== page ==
Insurance company did not blink an eye at the setup, BTW.
    We have stored in hay in our huge lofts for literally three generations - no trouble EVER ~one huge loft covering the entire show barn 20 stalls and in a smaller barn covering the shed (three sided) for pastures stock ~ mares and colts and retirees ~ with a good hay man, who knows how to properly dry ~cut ~bale and cure - windows open & end doors open and huge exhaust fan located mid-way up on the north side we have had no problems. Hope this helps. *Our hay is stacked directly on the wooden floor ~ in sections so the feeder can walk down the middle aisle of the loft and walk into the front of each drop chute.
    Last edited by Zu Zu; Jun. 22, 2010 at 09:36 AM. Reason: spelling
    Zu Zu Bailey " IT"S A WONDERFUL LIFE !"



  8. #8
    Join Date
    May. 5, 2009
    Location
    Location: Indiana, but my heart is in Zone II
    Posts
    3,180

    Default

    I store mine in my loft on pallets. I clean the loose hay up periodically to make certain there is a good air flow.



  9. #9
    Join Date
    Jul. 23, 2003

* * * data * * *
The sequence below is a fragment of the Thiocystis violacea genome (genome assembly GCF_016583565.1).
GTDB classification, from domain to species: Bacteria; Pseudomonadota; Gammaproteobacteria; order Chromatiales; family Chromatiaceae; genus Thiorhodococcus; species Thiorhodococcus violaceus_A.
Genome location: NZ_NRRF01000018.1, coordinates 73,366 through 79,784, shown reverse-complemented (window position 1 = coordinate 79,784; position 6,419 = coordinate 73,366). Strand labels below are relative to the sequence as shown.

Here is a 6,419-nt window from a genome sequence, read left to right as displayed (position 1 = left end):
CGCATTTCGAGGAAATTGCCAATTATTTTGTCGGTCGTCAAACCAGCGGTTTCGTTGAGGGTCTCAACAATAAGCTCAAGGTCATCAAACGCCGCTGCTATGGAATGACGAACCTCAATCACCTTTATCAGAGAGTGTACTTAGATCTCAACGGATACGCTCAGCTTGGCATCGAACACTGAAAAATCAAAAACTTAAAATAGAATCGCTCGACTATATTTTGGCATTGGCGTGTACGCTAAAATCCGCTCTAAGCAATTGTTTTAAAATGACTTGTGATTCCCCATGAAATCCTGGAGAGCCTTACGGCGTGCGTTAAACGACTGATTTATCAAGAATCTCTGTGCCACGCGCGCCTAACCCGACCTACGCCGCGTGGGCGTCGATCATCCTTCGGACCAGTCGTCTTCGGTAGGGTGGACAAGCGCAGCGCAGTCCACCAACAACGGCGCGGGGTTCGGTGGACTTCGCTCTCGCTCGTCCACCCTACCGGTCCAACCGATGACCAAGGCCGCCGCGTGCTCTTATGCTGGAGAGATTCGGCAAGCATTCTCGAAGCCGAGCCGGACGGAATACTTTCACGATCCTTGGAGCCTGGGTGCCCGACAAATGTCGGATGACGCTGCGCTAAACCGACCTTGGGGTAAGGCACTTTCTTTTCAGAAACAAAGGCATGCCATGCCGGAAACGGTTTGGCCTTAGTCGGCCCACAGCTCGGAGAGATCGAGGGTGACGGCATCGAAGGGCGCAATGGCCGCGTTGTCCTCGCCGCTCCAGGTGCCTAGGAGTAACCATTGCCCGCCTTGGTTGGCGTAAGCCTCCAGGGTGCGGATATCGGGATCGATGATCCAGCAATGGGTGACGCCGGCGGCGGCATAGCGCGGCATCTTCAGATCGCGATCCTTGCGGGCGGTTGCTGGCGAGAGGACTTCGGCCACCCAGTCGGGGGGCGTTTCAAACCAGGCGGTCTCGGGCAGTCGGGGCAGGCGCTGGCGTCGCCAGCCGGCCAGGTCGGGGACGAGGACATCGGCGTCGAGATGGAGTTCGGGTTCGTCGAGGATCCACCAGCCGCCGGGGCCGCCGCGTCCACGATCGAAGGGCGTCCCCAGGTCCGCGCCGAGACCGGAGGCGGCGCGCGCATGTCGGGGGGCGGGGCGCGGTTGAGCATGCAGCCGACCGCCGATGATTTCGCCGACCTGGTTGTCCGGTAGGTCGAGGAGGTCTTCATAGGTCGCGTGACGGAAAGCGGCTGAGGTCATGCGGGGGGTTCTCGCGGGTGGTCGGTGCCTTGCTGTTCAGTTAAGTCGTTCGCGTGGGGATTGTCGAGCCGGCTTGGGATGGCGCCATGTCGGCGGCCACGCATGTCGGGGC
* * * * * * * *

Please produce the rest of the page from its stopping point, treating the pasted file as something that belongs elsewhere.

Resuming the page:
Location
    itty bitty town, GA
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    We stored hay in a loft in our old barn for six years with no problems. We stored hay in a loft in our current barn for approx. 5 years - no problem. Then...fire originated from another source (see above post), and we discovered all it takes is one time with fire and you don't get second chances. Not saying you shouldn't store hay in loft - I'm saying you should take every precaution available to you if you do so. Fire loves hay no matter how it's baled and when it's in a loft, it will catch the rafters on fire immediately, out of reach of a normal barn hose. We constructed a hay barn when we started growing hay and opted to no longer use the loft.

    If you ever suffer a fire in your horse barn, it will make you look at things in a whole new light - speaking strictly from experience. We do a lot of things very differently now than we used to.
    Susan N.

    Don't get confused between my personality & my attitude. My personality is who I am, my attitude depends on who you are.